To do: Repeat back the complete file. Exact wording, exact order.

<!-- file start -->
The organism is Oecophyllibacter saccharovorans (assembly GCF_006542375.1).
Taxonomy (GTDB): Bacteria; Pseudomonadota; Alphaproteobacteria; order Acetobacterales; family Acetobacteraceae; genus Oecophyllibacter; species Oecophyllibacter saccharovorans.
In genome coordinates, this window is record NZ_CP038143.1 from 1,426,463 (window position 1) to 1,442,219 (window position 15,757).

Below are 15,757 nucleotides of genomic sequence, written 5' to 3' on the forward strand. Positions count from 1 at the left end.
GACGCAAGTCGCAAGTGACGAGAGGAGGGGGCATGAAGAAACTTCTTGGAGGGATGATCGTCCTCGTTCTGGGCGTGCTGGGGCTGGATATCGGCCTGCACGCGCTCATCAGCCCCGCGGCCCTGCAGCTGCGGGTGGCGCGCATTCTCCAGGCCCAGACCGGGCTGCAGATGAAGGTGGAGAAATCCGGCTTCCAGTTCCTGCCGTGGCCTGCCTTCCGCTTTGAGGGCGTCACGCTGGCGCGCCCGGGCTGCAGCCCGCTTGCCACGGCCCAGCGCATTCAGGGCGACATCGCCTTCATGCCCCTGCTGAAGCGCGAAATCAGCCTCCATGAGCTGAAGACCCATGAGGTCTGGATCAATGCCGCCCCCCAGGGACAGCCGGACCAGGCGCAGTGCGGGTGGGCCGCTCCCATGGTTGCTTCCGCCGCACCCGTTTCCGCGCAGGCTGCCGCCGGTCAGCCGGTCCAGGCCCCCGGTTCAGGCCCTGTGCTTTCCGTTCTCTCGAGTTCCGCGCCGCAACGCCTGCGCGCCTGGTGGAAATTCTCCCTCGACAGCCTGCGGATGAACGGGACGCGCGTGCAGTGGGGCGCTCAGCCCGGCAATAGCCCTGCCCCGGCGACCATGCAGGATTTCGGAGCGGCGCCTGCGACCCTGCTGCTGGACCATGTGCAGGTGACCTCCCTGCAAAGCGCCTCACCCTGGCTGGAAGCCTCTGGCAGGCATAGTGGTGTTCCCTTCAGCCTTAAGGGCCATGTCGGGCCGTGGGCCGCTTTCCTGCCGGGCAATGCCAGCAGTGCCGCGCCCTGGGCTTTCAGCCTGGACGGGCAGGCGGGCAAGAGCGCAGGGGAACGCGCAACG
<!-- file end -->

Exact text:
The organism is Oecophyllibacter saccharovorans (assembly GCF_006542375.1).
Taxonomy (GTDB): Bacteria; Pseudomonadota; Alphaproteobacteria; order Acetobacterales; family Acetobacteraceae; genus Oecophyllibacter; species Oecophyllibacter saccharovorans.
In genome coordinates, this window is record NZ_CP038143.1 from 1,426,463 (window position 1) to 1,442,219 (window position 15,757).

Below are 15,757 nucleotides of genomic sequence, written 5' to 3' on the forward strand. Positions count from 1 at the left end.
GACGCAAGTCGCAAGTGACGAGAGGAGGGGGCATGAAGAAACTTCTTGGAGGGATGATCGTCCTCGTTCTGGGCGTGCTGGGGCTGGATATCGGCCTGCACGCGCTCATCAGCCCCGCGGCCCTGCAGCTGCGGGTGGCGCGCATTCTCCAGGCCCAGACCGGGCTGCAGATGAAGGTGGAGAAATCCGGCTTCCAGTTCCTGCCGTGGCCTGCCTTCCGCTTTGAGGGCGTCACGCTGGCGCGCCCGGGCTGCAGCCCGCTTGCCACGGCCCAGCGCATTCAGGGCGACATCGCCTTCATGCCCCTGCTGAAGCGCGAAATCAGCCTCCATGAGCTGAAGACCCATGAGGTCTGGATCAATGCCGCCCCCCAGGGACAGCCGGACCAGGCGCAGTGCGGGTGGGCCGCTCCCATGGTTGCTTCCGCCGCACCCGTTTCCGCGCAGGCTGCCGCCGGTCAGCCGGTCCAGGCCCCCGGTTCAGGCCCTGTGCTTTCCGTTCTCTCGAGTTCCGCGCCGCAACGCCTGCGCGCCTGGTGGAAATTCTCCCTCGACAGCCTGCGGATGAACGGGACGCGCGTGCAGTGGGGCGCTCAGCCCGGCAATAGCCCTGCCCCGGCGACCATGCAGGATTTCGGAGCGGCGCCTGCGACCCTGCTGCTGGACCATGTGCAGGTGACCTCCCTGCAAAGCGCCTCACCCTGGCTGGAAGCCTCTGGCAGGCATAGTGGTGTTCCCTTCAGCCTTAAGGGCCATGTCGGGCCGTGGGCCGCTTTCCTGCCGGGCAATGCCAGCAGTGCCGCGCCCTGGGCTTTCAGCCTGGACGGGCAGGCGGGCAAGAGCGCAGGGGAACGCGCAACG